If you have an unused credit card living your wallet, you may be tempted to snip it into tiny pieces and close your account for good.
But before you run to grab the scissors, it’s a good idea to figure out if closing the account works to your advantage — or if it’ll snip away at your credit record. Hold off on making any hasty moves and read on to avoid a potential negative impact on your credit score.
Credit card fees can sneak up on you. Especially if the card was issued at a special introductory rate, and imminent fees were buried in the fine print. After a few years of using a credit card, you may get irritated by costs that stack up just to keep it in your wallet. This reason alone may make you want to dispel your credit card from sight, for good.
When a couple separates, it’s common and often recommended to untangle from joined financial assets. So, you and your partner share a credit account, it’s possible you’d want to separate yourself from the other’s spending habits.
Credit card debt is a serious issue that creates hardships for countless individuals and families. Spending on credit is easy, but many who go into debt don’t realize that, with interest and fees, paying it back can be an exceedingly hard uphill battle. As such, some may want to remove the temptation of a credit line altogether.
Like most things in life, what’s sunshine for some is rain and clouds for another. The same goes for closing credit cards and the impact on individual credit scores.
There are two main things to take into account when you’re closing a credit card that affects your credit score: length of credit history and credit utilization.
Your length of credit history makes up 15% of the weight of your credit score. The more mature your accounts, the greater your potential for a higher score. If you were to close your oldest account, it would shorten the window into your credit history, potentially lowering your score.
Your credit utilization is the second most important segment of all the credit score influencers, making up a stout 30% of the total impact to your credit score. Let’s look at an example of what may happen if you toy with your credit utilization by closing an account.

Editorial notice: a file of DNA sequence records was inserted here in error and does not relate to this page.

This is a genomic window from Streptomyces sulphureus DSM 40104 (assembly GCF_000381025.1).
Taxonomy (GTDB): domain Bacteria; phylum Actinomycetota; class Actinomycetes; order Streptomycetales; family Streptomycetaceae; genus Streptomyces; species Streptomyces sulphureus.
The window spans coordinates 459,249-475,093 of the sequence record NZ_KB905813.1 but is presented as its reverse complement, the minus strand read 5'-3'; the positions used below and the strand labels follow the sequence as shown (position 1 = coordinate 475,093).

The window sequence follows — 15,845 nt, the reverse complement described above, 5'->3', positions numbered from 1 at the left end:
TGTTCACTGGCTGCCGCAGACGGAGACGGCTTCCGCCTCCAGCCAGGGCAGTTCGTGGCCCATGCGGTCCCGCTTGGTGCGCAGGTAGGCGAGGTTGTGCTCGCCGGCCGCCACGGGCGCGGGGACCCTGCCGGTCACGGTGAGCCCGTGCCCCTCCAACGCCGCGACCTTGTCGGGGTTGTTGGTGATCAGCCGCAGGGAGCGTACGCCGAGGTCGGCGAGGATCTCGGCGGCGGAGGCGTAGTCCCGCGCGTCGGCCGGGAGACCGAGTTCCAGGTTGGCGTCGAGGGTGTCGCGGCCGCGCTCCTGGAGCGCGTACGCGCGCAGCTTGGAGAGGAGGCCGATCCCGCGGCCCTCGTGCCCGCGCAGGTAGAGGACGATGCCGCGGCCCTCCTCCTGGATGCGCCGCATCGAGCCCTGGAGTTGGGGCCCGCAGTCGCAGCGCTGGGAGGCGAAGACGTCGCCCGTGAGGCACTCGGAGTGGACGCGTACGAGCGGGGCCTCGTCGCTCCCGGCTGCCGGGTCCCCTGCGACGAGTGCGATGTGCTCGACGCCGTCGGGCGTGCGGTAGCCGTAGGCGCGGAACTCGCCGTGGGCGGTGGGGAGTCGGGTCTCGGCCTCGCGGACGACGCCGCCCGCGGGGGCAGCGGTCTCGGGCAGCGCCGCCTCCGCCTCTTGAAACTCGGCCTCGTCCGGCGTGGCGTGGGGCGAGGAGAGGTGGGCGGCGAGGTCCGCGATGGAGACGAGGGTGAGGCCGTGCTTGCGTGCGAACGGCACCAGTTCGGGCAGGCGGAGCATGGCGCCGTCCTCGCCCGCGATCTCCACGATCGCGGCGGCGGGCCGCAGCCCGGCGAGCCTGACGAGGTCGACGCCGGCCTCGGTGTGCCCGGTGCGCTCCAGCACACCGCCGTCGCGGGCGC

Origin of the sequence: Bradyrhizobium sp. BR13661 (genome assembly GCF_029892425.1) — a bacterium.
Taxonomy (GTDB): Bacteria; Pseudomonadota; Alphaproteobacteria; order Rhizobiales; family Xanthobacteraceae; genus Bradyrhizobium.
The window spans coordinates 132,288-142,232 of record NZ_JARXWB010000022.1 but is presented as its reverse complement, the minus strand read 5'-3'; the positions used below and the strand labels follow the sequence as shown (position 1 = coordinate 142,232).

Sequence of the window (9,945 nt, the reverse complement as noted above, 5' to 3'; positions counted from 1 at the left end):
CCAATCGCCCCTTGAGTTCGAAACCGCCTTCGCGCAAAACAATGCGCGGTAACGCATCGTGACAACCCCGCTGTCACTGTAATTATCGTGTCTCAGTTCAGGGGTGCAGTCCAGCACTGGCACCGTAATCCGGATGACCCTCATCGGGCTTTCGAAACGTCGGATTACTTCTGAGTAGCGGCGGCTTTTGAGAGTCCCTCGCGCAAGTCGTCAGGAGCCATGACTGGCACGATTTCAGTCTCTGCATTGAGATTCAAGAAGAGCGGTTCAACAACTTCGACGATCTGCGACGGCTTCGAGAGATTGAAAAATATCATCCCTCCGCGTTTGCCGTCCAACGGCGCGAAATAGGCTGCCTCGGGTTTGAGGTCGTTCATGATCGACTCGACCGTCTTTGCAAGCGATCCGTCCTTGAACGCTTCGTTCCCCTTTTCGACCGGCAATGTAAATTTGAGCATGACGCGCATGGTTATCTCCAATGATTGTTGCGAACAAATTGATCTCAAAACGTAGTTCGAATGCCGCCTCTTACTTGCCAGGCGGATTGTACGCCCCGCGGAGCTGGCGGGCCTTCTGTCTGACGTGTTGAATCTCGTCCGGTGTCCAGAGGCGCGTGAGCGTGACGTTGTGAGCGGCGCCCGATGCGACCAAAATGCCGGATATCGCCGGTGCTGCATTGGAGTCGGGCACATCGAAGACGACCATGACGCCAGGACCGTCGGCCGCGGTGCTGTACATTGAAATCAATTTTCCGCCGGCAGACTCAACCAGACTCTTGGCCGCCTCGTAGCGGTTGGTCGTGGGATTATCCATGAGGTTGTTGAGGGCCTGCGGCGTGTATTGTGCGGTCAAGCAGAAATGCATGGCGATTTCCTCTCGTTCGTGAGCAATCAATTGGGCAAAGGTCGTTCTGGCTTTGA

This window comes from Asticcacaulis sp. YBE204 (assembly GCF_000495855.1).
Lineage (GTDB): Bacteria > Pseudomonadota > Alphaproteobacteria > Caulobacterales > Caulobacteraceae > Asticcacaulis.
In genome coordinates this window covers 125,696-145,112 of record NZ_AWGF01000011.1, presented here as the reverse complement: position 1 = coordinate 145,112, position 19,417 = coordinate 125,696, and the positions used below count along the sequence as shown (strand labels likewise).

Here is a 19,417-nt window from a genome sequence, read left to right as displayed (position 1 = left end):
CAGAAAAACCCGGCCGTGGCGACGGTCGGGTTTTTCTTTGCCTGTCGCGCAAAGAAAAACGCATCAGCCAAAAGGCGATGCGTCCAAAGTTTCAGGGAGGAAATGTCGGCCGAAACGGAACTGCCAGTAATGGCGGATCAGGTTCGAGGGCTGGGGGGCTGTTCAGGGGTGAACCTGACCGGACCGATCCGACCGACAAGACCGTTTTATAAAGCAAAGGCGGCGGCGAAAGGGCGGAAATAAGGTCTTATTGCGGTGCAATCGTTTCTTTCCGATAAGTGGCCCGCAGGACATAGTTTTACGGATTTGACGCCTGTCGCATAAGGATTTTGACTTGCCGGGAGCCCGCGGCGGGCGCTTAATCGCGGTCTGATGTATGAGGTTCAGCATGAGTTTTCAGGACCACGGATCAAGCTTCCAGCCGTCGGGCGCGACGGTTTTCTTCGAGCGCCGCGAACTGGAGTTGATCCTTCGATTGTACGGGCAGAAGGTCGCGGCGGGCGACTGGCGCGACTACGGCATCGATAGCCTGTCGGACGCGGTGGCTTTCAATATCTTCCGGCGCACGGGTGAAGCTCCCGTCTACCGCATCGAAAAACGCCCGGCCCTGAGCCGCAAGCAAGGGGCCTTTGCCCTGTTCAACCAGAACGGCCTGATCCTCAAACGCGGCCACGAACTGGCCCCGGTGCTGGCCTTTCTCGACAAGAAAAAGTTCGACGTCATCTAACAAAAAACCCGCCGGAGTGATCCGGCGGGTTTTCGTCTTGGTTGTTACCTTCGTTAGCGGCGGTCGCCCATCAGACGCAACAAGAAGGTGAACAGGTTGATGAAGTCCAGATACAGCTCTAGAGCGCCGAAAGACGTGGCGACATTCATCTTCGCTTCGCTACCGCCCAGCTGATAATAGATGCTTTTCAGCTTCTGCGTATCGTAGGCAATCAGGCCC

You have two credit cards open and are looking to close one. Card A has a $3,000 balance and a $6,000 limit. Card B has a $0 balance and a $4,500 limit. Together, you’re carrying a $3,000 balance with a $10,500 credit limit. That comes out to a 28.5% credit utilization rate.
For context, it’s recommended that you try to keep your credit utilization rate under 30%. Following this rule can also do wonders for your credit score.
If you close Card B, your credit limit would reduce to $6,000. And that would increase your credit utilization rate to a whopping 50%. It would almost undoubtedly make your score sink significantly, too.
There are times where closing an unused credit card may be in your best interest or won’t even harm your credit score.
If you have a few credit card accounts, and the one you’re looking to close is your newest account, closing the card usually won’t affect the age of your credit history. Moreover, if you have very little debt across all accounts, and closing one card doesn’t affect your overall credit utilization, you may not have any negative impacts on your credit score when you close an account. (Just make sure your credit utilization is under 30%!)
And if your credit card has unaffordable annual fees or excessive interest, it may be in your best interest to simply close the account.
But not so fast! Here’s another thing to consider: Are you are a problem shopper or do you have a tough time managing your money and credit line? If so, it may be best to get your spending under control and work to sharpen your money handling skills.
But if a large unused amount of credit keeps getting you into financial trouble or is too much of a temptation, you may want to close the account and reopen a card when you have better spending habits — even if it dings your credit score. This case is a last resort and should be weighed carefully, and as such, we recommend speaking with a financial advisor.
If you’ve weighed the pros and cons and decide it’s in your best interest to close a credit card, here are the steps you should take that’ll help minimize your risk.
Once you close the account, you can likely say sayonara to any benefits tethered to your account. Redeem any miles, points, or cashback you’ve attained.
If anyone else is attached to the account, be sure to inform them to stop making purchases and prepare for other payment arrangements.
To ensure that you don’t get into trouble or sent to collections for stopped automatic payments, review all automatic payments on the account and switch them over to an open account.
Pay off your entire balance or transfer the amount you owe to a new credit card.
Just because you paid your balance doesn’t mean you won’t be hit with a surprise interest fee. After you pay down or transfer your balance, call your creditor to ensure that there won’t be any additional payments.
After confirming a zero balance, request the account be closed.
It’s time to finally grab that pair of scissors. Or better yet, enlist in a heavy-duty shredder.